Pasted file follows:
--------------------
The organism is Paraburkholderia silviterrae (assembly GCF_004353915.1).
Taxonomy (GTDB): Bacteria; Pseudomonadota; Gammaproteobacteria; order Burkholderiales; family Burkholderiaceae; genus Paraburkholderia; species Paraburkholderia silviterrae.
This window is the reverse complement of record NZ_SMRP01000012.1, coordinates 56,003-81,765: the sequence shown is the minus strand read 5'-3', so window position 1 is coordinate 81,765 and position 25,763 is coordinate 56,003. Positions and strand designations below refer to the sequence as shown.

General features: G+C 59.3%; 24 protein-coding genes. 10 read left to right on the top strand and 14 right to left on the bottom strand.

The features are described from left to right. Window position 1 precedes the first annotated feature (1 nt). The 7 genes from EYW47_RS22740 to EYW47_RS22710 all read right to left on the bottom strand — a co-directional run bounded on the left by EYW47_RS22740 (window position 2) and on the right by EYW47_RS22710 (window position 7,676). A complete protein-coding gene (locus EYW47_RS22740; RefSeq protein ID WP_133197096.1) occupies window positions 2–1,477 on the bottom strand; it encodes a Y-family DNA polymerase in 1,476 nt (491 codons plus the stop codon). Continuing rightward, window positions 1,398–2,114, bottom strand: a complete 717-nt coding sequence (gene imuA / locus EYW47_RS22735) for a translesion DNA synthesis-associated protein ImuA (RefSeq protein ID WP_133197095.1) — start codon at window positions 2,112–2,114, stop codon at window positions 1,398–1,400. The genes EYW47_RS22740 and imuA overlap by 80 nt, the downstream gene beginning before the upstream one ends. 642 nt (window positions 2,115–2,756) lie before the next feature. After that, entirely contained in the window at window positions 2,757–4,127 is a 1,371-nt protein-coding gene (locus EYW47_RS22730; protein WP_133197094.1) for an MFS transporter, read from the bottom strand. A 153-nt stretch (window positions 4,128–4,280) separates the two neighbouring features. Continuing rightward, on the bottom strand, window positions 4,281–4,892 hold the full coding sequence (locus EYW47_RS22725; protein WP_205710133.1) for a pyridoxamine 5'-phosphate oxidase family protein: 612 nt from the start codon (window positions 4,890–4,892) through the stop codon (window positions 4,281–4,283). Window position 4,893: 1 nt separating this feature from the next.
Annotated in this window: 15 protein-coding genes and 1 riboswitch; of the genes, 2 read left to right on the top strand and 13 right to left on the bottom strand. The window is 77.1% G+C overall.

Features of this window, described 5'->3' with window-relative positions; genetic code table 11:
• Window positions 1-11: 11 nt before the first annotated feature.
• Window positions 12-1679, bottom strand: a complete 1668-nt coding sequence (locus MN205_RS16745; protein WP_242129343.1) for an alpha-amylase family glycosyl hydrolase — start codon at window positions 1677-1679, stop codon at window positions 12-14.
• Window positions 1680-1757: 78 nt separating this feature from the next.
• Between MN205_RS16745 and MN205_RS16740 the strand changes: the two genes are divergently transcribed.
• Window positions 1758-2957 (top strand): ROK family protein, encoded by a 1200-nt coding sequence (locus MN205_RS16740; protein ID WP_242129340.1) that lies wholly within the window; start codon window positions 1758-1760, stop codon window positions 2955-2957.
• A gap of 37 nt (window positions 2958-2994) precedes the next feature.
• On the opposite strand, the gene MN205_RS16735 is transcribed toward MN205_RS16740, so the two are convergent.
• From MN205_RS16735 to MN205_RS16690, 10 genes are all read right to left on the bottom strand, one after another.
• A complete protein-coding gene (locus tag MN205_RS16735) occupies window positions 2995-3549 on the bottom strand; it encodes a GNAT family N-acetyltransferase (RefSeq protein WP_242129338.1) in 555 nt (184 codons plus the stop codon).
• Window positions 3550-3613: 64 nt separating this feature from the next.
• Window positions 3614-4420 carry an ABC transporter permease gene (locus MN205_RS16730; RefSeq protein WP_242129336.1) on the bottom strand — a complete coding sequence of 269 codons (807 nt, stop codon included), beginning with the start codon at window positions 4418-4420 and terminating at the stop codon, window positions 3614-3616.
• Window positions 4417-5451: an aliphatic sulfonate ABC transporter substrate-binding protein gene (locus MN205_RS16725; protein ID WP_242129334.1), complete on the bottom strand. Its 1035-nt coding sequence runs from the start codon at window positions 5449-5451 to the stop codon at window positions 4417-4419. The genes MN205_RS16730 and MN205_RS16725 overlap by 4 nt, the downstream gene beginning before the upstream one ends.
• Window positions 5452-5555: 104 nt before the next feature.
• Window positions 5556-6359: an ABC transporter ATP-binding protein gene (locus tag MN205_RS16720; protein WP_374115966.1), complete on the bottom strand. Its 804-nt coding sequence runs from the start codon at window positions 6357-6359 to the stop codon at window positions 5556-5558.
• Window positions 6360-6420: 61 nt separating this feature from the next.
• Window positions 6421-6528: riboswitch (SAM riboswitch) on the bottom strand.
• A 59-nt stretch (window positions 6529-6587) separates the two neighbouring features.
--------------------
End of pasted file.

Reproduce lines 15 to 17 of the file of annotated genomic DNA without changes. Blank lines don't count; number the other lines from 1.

• From MN205_RS16735 to MN205_RS16690, 10 genes are all read right to left on the bottom strand, one after another.
• A complete protein-coding gene (locus tag MN205_RS16735) occupies window positions 2995-3549 on the bottom strand; it encodes a GNAT family N-acetyltransferase (RefSeq protein WP_242129338.1) in 555 nt (184 codons plus the stop codon).
• Window positions 3550-3613: 64 nt separating this feature from the next.